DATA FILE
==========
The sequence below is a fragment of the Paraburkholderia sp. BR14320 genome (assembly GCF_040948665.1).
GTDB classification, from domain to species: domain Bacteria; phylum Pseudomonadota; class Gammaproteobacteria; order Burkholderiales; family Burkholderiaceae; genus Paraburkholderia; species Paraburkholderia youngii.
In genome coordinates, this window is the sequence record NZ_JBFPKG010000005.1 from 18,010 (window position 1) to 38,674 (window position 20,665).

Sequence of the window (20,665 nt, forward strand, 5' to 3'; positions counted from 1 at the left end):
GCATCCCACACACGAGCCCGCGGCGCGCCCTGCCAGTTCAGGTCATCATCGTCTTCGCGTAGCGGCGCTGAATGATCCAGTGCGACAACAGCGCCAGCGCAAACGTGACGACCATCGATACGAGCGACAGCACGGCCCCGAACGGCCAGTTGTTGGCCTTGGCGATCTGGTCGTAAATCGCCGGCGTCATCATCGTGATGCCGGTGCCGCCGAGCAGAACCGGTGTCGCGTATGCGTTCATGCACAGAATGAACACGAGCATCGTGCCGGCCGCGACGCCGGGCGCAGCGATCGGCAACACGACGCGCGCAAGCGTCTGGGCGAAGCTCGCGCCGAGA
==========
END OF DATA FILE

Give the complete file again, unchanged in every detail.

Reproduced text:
The sequence below is a fragment of the Paraburkholderia sp. BR14320 genome (assembly GCF_040948665.1).
GTDB classification, from domain to species: domain Bacteria; phylum Pseudomonadota; class Gammaproteobacteria; order Burkholderiales; family Burkholderiaceae; genus Paraburkholderia; species Paraburkholderia youngii.
In genome coordinates, this window is the sequence record NZ_JBFPKG010000005.1 from 18,010 (window position 1) to 38,674 (window position 20,665).

Sequence of the window (20,665 nt, forward strand, 5' to 3'; positions counted from 1 at the left end):
GCATCCCACACACGAGCCCGCGGCGCGCCCTGCCAGTTCAGGTCATCATCGTCTTCGCGTAGCGGCGCTGAATGATCCAGTGCGACAACAGCGCCAGCGCAAACGTGACGACCATCGATACGAGCGACAGCACGGCCCCGAACGGCCAGTTGTTGGCCTTGGCGATCTGGTCGTAAATCGCCGGCGTCATCATCGTGATGCCGGTGCCGCCGAGCAGAACCGGTGTCGCGTATGCGTTCATGCACAGAATGAACACGAGCATCGTGCCGGCCGCGACGCCGGGCGCAGCGATCGGCAACACGACGCGCGCAAGCGTCTGGGCGAAGCTCGCGCCGAGA